Grinding wheat grain. Photo supplied courtesy of Rob Hedge.



Wholemeal flour product. Photo supplied courtesy of Rob Hedge.


In September we will be sowing another long-straw wheat crop for next year, and there will be an opportunity to find out how we know what crops people were growing in the past, from the archaeological evidence. We will be looking at some burnt Roman grain and crop processing waste from a different type of wheat.

Our flax, that we are growing for the fibres which are used to make linen, is still ripening, but soon we will be processing that too. In order to produce these fine fibres we will have to try rippling, retting,  breaking, scutching  and heckling: more skills to learn in the near future.

For a further account of the day which includes information on digging a test pit and the finds recovered, see Sheena Payne-Lunn’s contribution to My Day of Archaeology for the Festival of Archaeology 2013.

 

Tuesday, 6 August 2013

Mapping small wetlands in Worcestershire: the results

Wandering around the Worcestershire countryside for any length of time is likely to take you past small wetlands of varying descriptions – fishponds, moats, mill leats, osiers, marsh and reed beds and other boggy areas which were once river or stream channels. In a recent post we introduced a project which maps and assesses small wetlands in Worcestershire which are essentially our wetland heritage. They are places where wooden structures, organic artefacts and ancient plant debris can all survive in the wet conditions, from which we can find out about past activities and landscape. The number may be surprising to some. A total of 4911 sites have been mapped through our recent English Heritage funded project and through previous projects, and that only covers areas most at risk from development, and an area covered by the Grow With Wyre project.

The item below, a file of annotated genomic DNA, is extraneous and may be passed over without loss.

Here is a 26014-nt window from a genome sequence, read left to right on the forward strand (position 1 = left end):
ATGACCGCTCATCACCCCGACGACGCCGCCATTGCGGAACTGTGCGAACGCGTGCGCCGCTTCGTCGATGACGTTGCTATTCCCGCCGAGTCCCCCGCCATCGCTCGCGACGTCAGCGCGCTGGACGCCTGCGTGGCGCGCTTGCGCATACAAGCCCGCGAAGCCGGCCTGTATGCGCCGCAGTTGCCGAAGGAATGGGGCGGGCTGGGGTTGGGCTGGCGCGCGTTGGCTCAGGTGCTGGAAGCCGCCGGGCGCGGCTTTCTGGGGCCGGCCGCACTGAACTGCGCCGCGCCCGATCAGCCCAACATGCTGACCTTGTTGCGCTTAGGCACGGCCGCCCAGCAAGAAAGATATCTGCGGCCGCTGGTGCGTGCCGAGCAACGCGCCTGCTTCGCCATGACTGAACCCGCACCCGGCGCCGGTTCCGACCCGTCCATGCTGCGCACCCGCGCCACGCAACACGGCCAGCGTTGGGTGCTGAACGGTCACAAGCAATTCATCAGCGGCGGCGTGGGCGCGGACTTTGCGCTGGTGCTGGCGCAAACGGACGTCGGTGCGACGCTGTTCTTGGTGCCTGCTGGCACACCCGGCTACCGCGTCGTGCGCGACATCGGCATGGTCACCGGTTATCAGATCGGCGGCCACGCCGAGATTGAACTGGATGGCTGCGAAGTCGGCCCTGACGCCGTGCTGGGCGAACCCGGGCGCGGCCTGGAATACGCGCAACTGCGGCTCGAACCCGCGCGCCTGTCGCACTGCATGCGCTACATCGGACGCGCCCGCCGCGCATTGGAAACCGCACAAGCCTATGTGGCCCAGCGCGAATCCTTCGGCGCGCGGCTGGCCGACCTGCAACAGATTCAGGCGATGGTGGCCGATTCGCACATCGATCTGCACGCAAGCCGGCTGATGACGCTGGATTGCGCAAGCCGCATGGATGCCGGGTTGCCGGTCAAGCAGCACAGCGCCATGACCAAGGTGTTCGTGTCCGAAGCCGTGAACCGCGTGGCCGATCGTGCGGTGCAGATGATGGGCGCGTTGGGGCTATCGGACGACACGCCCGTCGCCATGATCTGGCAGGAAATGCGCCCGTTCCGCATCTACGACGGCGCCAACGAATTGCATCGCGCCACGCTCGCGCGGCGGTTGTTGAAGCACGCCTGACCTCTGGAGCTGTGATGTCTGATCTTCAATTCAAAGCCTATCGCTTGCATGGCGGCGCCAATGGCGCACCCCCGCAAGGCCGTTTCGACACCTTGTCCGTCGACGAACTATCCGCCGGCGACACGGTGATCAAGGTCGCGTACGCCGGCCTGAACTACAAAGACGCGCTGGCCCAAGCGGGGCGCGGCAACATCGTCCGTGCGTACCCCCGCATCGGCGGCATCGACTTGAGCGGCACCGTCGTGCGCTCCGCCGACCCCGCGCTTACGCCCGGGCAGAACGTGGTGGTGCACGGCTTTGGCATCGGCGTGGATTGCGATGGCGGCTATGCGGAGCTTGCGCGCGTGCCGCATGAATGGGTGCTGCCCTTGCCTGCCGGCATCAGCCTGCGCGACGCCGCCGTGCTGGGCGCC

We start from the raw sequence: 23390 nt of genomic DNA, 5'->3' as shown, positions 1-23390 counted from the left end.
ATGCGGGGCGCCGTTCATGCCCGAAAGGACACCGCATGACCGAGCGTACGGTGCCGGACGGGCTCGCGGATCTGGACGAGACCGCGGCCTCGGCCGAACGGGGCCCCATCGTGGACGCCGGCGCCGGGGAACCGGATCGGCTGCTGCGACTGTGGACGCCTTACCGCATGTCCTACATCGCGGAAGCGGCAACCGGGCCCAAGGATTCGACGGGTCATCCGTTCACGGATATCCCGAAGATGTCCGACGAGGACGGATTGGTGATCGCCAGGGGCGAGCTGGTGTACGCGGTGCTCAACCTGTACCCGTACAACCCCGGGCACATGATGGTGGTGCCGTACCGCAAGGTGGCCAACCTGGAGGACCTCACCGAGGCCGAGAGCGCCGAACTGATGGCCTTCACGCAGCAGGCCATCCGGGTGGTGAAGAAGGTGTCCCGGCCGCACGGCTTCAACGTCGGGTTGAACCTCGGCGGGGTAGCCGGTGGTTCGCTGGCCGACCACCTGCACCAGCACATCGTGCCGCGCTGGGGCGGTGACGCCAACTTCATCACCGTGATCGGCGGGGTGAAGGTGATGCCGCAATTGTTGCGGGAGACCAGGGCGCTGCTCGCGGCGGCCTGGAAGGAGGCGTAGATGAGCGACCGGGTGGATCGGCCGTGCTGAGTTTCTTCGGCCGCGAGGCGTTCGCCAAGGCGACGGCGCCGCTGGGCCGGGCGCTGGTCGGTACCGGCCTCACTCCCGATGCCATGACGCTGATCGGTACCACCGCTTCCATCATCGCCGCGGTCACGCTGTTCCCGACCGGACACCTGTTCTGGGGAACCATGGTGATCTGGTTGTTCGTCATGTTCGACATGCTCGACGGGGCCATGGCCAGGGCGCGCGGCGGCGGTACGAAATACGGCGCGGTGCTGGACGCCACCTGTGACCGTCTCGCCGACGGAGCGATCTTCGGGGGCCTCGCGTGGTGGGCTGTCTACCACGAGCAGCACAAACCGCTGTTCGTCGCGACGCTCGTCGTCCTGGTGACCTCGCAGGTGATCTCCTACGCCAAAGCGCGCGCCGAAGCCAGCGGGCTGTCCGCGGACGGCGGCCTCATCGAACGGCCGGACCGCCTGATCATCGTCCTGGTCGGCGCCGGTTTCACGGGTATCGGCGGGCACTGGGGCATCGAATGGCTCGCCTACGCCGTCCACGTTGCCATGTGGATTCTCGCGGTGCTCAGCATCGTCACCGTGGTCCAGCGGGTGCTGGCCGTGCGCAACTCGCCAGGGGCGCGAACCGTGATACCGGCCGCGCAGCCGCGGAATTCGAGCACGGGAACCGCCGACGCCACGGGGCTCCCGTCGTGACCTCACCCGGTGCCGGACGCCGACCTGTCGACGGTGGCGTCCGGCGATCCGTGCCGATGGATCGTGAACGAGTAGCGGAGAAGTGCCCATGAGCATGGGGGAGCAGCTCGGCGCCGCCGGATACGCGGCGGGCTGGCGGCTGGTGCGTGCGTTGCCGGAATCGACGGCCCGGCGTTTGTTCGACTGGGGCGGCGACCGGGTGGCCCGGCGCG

Pollen grains from peaty deposits within these small wetland features can be used to reconstruct longterm changes in the environment. Changes in woodland and grassland over thousands of years can be shown in a pollen diagram (see below). Other plant debris such as seeds and pods can also show what plants were growing on the spot.

Birch Pollen

 Waterlogged Flax Capsules
Only a small proportion of our mapped sites had been previously recorded on the Historic Environment Record or HER (around 16% of the sites mapped through this project). We mapped many natural features such as marshes, and other areas where marshy deposits tend to form, such as in old silted up river channels (palaeochannels) and pronounced meander loops. These are potential sinks of information on our heritage and past landscape but they rarely appear on the HER because they have no obvious cultural element. Marshes and ponds (of no known specific use) were particularly unlikely to have been included, and so the level to which we have been able to enhance this record is considerable. Most of the fishponds and moats have been on the HER for some time, and as we expected, other small wetlands included were those which have a cultural association such as mill ponds or leats and occasionally osiers (willow plantations). All these can be viewed on the HER which is open for public consultation on the 2nd floor of The Hive.